This dissertation discusses the construct of passion for work. Built on motivational theories that separate the quantity and the quality of work motivation and integration, the dualistic model of passion intends to better describe individual differences in strong work involvement and how it relates to employee well-being and performance. There are, however, certain questions that need to be addressed in order to fully comprehend the passion for work construct.
Through three papers, the dissertation contributes to theory and research on passion by identifying and tightening three gaps in the current literature: (a) Passion for work’s ability to explain variance in well-being and performance over and beyond similar constructs, (b) passion’s role in explaining change in outcomes over time, and (c) the extent to which the context is able to reduce some of the negative outcomes of particularly obsessive passion for work.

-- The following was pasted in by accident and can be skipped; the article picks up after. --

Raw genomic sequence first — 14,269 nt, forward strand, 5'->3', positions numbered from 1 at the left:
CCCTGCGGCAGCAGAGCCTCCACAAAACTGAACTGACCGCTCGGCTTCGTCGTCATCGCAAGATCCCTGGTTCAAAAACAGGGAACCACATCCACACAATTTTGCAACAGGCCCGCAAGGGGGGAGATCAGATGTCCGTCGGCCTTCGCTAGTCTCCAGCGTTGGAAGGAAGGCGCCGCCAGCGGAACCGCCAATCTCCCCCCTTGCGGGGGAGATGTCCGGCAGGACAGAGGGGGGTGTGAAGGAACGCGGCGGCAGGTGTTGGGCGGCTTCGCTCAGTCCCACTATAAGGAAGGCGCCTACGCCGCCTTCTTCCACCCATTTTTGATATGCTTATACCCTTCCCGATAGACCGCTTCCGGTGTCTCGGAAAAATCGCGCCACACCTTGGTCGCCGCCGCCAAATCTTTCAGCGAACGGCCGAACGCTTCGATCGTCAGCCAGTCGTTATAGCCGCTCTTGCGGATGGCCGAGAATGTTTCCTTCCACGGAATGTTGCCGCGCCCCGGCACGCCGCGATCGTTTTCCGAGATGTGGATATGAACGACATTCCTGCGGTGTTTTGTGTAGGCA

Due to copyright matters the attached file only contains the mantel.